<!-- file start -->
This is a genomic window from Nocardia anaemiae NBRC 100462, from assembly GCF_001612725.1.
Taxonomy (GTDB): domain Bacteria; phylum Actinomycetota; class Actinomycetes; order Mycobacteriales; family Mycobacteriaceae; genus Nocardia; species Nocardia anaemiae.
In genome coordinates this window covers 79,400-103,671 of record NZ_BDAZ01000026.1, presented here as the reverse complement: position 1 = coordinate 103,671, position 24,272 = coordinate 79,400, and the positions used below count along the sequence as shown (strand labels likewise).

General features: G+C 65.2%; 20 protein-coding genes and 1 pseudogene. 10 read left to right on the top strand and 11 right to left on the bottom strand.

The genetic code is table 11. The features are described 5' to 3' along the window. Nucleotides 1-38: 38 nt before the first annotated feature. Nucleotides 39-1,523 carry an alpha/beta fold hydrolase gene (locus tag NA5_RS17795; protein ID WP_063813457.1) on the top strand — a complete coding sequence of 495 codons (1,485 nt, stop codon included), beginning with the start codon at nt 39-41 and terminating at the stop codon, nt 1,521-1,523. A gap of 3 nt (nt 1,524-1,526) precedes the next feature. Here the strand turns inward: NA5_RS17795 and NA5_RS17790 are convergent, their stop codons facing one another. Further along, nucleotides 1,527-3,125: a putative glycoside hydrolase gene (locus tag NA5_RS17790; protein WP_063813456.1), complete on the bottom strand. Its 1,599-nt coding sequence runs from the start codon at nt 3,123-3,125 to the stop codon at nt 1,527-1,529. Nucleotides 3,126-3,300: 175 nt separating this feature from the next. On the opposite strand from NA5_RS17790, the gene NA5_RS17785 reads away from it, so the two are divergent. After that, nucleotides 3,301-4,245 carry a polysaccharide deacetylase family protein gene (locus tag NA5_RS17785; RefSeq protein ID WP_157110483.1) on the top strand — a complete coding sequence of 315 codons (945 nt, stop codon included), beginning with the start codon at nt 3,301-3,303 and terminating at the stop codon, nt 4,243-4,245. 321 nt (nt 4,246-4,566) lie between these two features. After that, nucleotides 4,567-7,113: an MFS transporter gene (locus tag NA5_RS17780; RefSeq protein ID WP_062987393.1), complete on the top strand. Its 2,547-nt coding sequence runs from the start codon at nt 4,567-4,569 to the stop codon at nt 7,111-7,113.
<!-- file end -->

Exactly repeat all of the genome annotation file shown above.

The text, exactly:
This is a genomic window from Nocardia anaemiae NBRC 100462, from assembly GCF_001612725.1.
Taxonomy (GTDB): domain Bacteria; phylum Actinomycetota; class Actinomycetes; order Mycobacteriales; family Mycobacteriaceae; genus Nocardia; species Nocardia anaemiae.
In genome coordinates this window covers 79,400-103,671 of record NZ_BDAZ01000026.1, presented here as the reverse complement: position 1 = coordinate 103,671, position 24,272 = coordinate 79,400, and the positions used below count along the sequence as shown (strand labels likewise).

General features: G+C 65.2%; 20 protein-coding genes and 1 pseudogene. 10 read left to right on the top strand and 11 right to left on the bottom strand.

The genetic code is table 11. The features are described 5' to 3' along the window. Nucleotides 1-38: 38 nt before the first annotated feature. Nucleotides 39-1,523 carry an alpha/beta fold hydrolase gene (locus tag NA5_RS17795; protein ID WP_063813457.1) on the top strand — a complete coding sequence of 495 codons (1,485 nt, stop codon included), beginning with the start codon at nt 39-41 and terminating at the stop codon, nt 1,521-1,523. A gap of 3 nt (nt 1,524-1,526) precedes the next feature. Here the strand turns inward: NA5_RS17795 and NA5_RS17790 are convergent, their stop codons facing one another. Further along, nucleotides 1,527-3,125: a putative glycoside hydrolase gene (locus tag NA5_RS17790; protein WP_063813456.1), complete on the bottom strand. Its 1,599-nt coding sequence runs from the start codon at nt 3,123-3,125 to the stop codon at nt 1,527-1,529. Nucleotides 3,126-3,300: 175 nt separating this feature from the next. On the opposite strand from NA5_RS17790, the gene NA5_RS17785 reads away from it, so the two are divergent. After that, nucleotides 3,301-4,245 carry a polysaccharide deacetylase family protein gene (locus tag NA5_RS17785; RefSeq protein ID WP_157110483.1) on the top strand — a complete coding sequence of 315 codons (945 nt, stop codon included), beginning with the start codon at nt 3,301-3,303 and terminating at the stop codon, nt 4,243-4,245. 321 nt (nt 4,246-4,566) lie between these two features. After that, nucleotides 4,567-7,113: an MFS transporter gene (locus tag NA5_RS17780; RefSeq protein ID WP_062987393.1), complete on the top strand. Its 2,547-nt coding sequence runs from the start codon at nt 4,567-4,569 to the stop codon at nt 7,111-7,113.